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Friday, December 18, 2020

Guest Author: Timothy Donald Pilmaier



I am happy to have Timothy Donald Pilmaier as my guest today. Thank you, Tim, for joining me on my website.



Timothy Donald Pilmaier

Guest Author Timothy Donald Pilmaier





Timothy, can you tell us about yourself and your background? What do you currently do outside of writing?


I was born and raised in Omaha, Nebraska. After joining the United States Navy at 19, I spent six years in the Naval Nuclear Power Program. I served aboard the ballistic missile submarine, USS Tecumseh SSBN-628. After leaving the Navy, I had a 32-year career in the domestic and international commercial nuclear power industries.  During that time, I completed my undergraduate and graduate degrees from Bellevue University.

My wife of 36 years, Joni, and I have raised two beautiful kids.  Samantha and Joseph are both in the medical field. My daughter is a physician, and my son is a nurse.  We have one grandson, Jack, who is a year old.

I am now retired and write full time.  When I am not writing, I enjoy hunting, fishing, golfing, and cooking.  I am the cook in our house and truly enjoy making a meal for friends and family.  A perfect day starts with a cup of coffee and the smell of homemade tomato sauce simmering on the stove.  Beyond that, I enjoy reading, specifically, WWII history and historical fiction.


What books have you written, and what are their genres? What audience are they aimed at?


My first novel, titled "Flight of the U-463," is the first in a series of historical fiction adventures. The book was a finalist for the 2019 Forward INDIES (Fiction-War & Military) and the 2020 Next Generation INDIE (Historical Fiction) book awards.  The book also reached #1 on Amazon for Military Thrillers. The story chronicles the daring escape of a young American, Peter Teufel, from Nazi Germany.

The book "Flight of the U-463" is a coming of age story and an escape story.  Against his parents' wishes, Peter stays in Germany to finish college as the European war breaks out. He meets a beautiful female Associated Press photographer, Marilyn Miller, and their relationship grows. Unfortunately, he is mistakenly identified as a German, detained by the German Army, and conscripted into the Kriegsmarine.  Stationed aboard a U-boat, he must find a way to escape back home to the woman he loves before his true nationality is discovered.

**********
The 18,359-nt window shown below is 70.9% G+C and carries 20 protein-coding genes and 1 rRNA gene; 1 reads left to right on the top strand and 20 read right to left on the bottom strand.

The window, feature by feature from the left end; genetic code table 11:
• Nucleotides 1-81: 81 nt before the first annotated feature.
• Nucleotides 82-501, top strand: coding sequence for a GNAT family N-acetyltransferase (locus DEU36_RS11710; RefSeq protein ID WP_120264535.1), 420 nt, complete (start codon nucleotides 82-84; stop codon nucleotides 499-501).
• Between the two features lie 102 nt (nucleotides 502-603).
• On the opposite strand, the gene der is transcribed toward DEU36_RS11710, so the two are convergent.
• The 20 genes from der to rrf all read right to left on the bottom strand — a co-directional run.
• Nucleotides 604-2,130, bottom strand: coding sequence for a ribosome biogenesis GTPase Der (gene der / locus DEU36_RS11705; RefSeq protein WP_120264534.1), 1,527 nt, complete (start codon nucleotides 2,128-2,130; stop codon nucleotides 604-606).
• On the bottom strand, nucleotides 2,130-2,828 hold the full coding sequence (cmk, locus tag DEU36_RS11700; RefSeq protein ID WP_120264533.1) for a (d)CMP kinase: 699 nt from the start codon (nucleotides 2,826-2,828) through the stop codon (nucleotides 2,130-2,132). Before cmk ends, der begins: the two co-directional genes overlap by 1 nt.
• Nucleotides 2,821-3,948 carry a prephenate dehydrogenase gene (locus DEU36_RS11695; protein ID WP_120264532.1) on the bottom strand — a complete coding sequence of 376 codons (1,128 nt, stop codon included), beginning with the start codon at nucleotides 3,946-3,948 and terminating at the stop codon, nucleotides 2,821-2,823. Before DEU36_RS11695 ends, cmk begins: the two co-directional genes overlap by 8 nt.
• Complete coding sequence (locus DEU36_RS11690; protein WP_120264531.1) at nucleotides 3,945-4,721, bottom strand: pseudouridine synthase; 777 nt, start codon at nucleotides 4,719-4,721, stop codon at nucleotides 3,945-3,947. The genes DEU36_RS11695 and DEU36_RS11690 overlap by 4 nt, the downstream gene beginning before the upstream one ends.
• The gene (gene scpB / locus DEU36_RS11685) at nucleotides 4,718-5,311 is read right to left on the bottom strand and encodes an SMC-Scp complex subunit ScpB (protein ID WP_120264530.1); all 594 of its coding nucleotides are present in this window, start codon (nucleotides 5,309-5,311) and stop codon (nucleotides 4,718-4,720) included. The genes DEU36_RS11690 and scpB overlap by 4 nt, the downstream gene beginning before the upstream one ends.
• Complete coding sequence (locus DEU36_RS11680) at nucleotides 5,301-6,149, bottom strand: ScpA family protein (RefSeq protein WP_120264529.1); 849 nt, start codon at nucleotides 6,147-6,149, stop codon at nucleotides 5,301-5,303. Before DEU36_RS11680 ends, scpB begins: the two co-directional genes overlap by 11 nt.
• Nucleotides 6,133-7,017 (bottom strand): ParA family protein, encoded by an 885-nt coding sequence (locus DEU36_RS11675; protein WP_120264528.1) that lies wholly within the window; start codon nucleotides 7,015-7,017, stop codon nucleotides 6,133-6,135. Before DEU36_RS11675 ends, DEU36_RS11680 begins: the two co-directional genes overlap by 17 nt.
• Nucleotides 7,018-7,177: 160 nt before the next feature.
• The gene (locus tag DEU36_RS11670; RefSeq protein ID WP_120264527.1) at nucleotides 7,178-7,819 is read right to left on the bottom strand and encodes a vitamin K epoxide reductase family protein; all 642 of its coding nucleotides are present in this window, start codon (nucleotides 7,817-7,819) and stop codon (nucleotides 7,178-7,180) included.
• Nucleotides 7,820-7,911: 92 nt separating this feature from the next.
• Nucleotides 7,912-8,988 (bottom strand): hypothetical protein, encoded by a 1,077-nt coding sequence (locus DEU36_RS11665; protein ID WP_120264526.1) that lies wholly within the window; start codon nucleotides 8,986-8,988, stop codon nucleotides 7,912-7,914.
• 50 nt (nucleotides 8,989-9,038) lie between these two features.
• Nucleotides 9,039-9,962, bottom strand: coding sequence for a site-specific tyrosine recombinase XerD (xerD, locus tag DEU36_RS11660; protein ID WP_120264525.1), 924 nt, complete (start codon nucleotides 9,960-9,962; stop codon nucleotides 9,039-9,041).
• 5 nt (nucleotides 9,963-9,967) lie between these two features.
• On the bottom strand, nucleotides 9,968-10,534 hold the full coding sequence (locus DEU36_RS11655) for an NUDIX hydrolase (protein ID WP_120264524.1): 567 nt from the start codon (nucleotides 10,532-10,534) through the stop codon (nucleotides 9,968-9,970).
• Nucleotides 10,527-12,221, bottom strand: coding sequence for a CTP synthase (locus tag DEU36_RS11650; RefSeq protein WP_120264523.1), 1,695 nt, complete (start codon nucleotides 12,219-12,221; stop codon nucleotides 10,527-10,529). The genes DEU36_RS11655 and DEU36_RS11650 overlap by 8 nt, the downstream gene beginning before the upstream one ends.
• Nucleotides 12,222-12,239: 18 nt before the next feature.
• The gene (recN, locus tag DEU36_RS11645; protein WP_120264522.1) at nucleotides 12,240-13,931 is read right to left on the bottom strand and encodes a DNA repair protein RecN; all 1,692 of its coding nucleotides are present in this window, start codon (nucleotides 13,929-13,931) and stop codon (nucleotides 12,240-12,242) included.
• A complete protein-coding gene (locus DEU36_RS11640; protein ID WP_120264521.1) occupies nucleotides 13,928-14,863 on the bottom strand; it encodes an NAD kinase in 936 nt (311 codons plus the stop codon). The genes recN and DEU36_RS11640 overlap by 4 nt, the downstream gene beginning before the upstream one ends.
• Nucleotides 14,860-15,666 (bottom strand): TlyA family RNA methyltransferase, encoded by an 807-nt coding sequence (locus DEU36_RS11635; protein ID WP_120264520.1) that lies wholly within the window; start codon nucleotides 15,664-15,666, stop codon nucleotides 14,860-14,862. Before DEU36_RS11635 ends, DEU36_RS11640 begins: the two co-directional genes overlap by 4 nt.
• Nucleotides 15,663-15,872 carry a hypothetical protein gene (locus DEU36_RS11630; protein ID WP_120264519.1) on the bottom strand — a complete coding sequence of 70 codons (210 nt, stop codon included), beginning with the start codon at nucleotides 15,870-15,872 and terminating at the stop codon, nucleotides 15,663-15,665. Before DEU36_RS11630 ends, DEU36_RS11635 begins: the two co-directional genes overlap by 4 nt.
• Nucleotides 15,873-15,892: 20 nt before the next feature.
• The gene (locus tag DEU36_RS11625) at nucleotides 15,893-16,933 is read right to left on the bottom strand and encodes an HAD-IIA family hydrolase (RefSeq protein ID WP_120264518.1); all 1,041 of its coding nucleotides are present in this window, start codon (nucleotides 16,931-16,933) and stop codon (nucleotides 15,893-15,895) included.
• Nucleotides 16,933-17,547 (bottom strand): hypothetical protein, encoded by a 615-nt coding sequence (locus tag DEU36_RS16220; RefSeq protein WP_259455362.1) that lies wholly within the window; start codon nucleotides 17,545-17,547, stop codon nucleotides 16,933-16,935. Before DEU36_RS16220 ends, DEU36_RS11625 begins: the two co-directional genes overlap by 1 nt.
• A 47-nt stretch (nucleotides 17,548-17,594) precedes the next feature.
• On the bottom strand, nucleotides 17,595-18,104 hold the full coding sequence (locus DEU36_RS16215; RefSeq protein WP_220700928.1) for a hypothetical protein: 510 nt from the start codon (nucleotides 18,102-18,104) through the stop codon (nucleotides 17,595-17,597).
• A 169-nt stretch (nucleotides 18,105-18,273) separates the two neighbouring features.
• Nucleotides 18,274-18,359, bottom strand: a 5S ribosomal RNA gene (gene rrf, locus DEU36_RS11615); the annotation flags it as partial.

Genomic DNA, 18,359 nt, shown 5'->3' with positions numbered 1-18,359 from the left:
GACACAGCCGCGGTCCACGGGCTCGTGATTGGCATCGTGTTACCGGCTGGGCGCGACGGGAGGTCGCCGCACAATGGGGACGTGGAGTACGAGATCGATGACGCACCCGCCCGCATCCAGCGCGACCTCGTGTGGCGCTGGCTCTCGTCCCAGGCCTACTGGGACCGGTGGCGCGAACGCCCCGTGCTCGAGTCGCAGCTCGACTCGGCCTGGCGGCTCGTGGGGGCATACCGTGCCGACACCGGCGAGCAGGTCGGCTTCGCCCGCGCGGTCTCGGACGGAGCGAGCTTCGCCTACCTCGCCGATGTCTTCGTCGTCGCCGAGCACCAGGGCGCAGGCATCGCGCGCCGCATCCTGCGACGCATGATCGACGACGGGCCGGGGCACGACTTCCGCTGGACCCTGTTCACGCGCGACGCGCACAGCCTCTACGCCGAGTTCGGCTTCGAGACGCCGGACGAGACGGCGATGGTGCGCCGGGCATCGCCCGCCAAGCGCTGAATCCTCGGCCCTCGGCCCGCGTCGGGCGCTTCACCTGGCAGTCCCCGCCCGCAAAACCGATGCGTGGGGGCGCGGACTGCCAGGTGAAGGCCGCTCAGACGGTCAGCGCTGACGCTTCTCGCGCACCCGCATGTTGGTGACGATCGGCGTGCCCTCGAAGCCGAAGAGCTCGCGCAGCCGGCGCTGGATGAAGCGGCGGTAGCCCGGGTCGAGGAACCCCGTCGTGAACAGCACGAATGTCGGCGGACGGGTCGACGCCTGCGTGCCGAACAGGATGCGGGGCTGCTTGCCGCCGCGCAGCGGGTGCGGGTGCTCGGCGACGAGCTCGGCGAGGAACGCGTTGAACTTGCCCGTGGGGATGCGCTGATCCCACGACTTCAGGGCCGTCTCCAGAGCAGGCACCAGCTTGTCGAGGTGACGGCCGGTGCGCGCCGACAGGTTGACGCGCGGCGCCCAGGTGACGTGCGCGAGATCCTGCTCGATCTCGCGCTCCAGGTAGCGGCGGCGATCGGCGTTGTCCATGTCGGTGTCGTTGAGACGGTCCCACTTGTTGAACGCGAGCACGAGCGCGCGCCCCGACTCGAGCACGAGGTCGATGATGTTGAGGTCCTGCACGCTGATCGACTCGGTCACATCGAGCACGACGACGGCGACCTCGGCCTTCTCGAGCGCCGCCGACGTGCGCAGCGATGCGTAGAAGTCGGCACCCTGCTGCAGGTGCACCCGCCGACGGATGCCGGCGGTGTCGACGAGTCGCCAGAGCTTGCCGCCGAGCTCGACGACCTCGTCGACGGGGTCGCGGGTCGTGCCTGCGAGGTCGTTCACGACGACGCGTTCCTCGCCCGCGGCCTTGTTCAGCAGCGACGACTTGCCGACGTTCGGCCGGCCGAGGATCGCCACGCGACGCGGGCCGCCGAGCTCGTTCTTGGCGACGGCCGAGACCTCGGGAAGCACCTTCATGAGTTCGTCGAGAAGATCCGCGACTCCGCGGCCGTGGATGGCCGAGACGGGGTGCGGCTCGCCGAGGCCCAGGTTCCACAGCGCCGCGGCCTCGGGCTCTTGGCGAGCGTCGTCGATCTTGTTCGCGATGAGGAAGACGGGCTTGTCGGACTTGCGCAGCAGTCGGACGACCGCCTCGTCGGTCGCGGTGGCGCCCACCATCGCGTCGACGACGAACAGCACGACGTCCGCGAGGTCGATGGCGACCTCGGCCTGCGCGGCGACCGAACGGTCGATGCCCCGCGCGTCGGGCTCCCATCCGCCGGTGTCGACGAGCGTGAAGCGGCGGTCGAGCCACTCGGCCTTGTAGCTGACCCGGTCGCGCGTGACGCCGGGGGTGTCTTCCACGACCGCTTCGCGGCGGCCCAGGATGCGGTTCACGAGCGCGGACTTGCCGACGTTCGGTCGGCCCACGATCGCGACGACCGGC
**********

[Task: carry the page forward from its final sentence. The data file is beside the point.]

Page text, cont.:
I am currently working on the second, third, and fourth books in the series. The series follows Peter as he enters the Office of Strategic Services and takes on hazardous missions for the United States during WWII.  The entire four-book series interweaves the fictional Peter with real events and real people during the second world war.

The book is intended for those who love WWII history, those who enjoy fictional thrillers, and those who like well-developed characters.  It is much more than "just a war novel." I have received tremendously positive feedback from women and men concerning the book.



Book Cover Flight U463

 Book Cover to" Flight of the U-463 "



Here is a description of the book:


In the dark days before World War II, a young American named Peter Teufel makes the fateful decision to remain in Europe as the clouds of war descend. Steamrolled by the Nazi onslaught and mistaken for a German citizen, he finds himself conscripted into the vaunted German Navy. Forced to serve on a U-boat, his odds of escaping back to America are slim. If his true identity is discovered, he would be executed as a spy.

​Peter must find a way to escape, yet he is thwarted at every turn. Hounded by a brutal Nazi, Klaus Lübeck, who suspects that Peter is not what he appears to be, the American avoids detection at all costs. A chance meeting with the head of German Military Intelligence, Admiral Wilhelm Canaris, may just be the key to his deliverance. With the odds of escaping stacked against him, the young American devises a bold and daring plan. Once in motion, there is no turning back.


What prompted you to write what you did? [or Where do you get your writing inspiration?] What message(s) do you want readers to take away?